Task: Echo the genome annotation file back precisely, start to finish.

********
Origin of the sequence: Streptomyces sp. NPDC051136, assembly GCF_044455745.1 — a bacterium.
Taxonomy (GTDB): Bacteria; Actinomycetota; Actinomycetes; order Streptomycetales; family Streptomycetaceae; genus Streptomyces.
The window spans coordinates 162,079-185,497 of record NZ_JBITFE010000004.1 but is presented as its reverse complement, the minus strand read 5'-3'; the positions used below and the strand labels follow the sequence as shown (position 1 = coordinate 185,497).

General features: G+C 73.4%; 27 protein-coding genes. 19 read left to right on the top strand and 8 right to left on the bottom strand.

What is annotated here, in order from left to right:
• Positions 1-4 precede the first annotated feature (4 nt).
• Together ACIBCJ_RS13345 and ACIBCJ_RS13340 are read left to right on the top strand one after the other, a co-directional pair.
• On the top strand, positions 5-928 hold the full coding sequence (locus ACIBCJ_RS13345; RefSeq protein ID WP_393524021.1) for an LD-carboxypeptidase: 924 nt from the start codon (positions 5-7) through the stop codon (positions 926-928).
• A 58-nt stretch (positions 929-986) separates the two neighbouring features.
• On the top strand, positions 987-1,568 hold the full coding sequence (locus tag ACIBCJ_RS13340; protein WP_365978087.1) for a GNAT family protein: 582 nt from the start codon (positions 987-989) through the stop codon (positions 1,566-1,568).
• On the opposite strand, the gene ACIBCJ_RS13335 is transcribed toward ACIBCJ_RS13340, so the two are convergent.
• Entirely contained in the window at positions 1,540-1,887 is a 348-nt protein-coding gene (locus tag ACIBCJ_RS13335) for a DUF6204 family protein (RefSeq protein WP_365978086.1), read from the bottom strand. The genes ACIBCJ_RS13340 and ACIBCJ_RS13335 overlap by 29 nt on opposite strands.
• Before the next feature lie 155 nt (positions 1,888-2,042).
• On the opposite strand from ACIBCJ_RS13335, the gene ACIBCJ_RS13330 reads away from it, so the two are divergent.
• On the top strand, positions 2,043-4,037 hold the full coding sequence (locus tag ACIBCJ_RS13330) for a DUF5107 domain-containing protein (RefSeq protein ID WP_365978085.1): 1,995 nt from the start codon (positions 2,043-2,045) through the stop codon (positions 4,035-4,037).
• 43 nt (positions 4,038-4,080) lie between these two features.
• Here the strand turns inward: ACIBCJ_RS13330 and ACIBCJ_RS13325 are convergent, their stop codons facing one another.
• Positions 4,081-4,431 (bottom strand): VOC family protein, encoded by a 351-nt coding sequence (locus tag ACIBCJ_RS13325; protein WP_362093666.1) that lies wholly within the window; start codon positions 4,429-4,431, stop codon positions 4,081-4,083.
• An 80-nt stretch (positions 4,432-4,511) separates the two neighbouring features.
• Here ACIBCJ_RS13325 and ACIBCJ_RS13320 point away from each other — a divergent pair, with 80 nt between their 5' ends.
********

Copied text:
Origin of the sequence: Streptomyces sp. NPDC051136, assembly GCF_044455745.1 — a bacterium.
Taxonomy (GTDB): Bacteria; Actinomycetota; Actinomycetes; order Streptomycetales; family Streptomycetaceae; genus Streptomyces.
The window spans coordinates 162,079-185,497 of record NZ_JBITFE010000004.1 but is presented as its reverse complement, the minus strand read 5'-3'; the positions used below and the strand labels follow the sequence as shown (position 1 = coordinate 185,497).

General features: G+C 73.4%; 27 protein-coding genes. 19 read left to right on the top strand and 8 right to left on the bottom strand.

What is annotated here, in order from left to right:
• Positions 1-4 precede the first annotated feature (4 nt).
• Together ACIBCJ_RS13345 and ACIBCJ_RS13340 are read left to right on the top strand one after the other, a co-directional pair.
• On the top strand, positions 5-928 hold the full coding sequence (locus ACIBCJ_RS13345; RefSeq protein ID WP_393524021.1) for an LD-carboxypeptidase: 924 nt from the start codon (positions 5-7) through the stop codon (positions 926-928).
• A 58-nt stretch (positions 929-986) separates the two neighbouring features.
• On the top strand, positions 987-1,568 hold the full coding sequence (locus tag ACIBCJ_RS13340; protein WP_365978087.1) for a GNAT family protein: 582 nt from the start codon (positions 987-989) through the stop codon (positions 1,566-1,568).
• On the opposite strand, the gene ACIBCJ_RS13335 is transcribed toward ACIBCJ_RS13340, so the two are convergent.
• Entirely contained in the window at positions 1,540-1,887 is a 348-nt protein-coding gene (locus tag ACIBCJ_RS13335) for a DUF6204 family protein (RefSeq protein WP_365978086.1), read from the bottom strand. The genes ACIBCJ_RS13340 and ACIBCJ_RS13335 overlap by 29 nt on opposite strands.
• Before the next feature lie 155 nt (positions 1,888-2,042).
• On the opposite strand from ACIBCJ_RS13335, the gene ACIBCJ_RS13330 reads away from it, so the two are divergent.
• On the top strand, positions 2,043-4,037 hold the full coding sequence (locus tag ACIBCJ_RS13330) for a DUF5107 domain-containing protein (RefSeq protein ID WP_365978085.1): 1,995 nt from the start codon (positions 2,043-2,045) through the stop codon (positions 4,035-4,037).
• 43 nt (positions 4,038-4,080) lie between these two features.
• Here the strand turns inward: ACIBCJ_RS13330 and ACIBCJ_RS13325 are convergent, their stop codons facing one another.
• Positions 4,081-4,431 (bottom strand): VOC family protein, encoded by a 351-nt coding sequence (locus tag ACIBCJ_RS13325; protein WP_362093666.1) that lies wholly within the window; start codon positions 4,429-4,431, stop codon positions 4,081-4,083.
• An 80-nt stretch (positions 4,432-4,511) separates the two neighbouring features.
• Here ACIBCJ_RS13325 and ACIBCJ_RS13320 point away from each other — a divergent pair, with 80 nt between their 5' ends.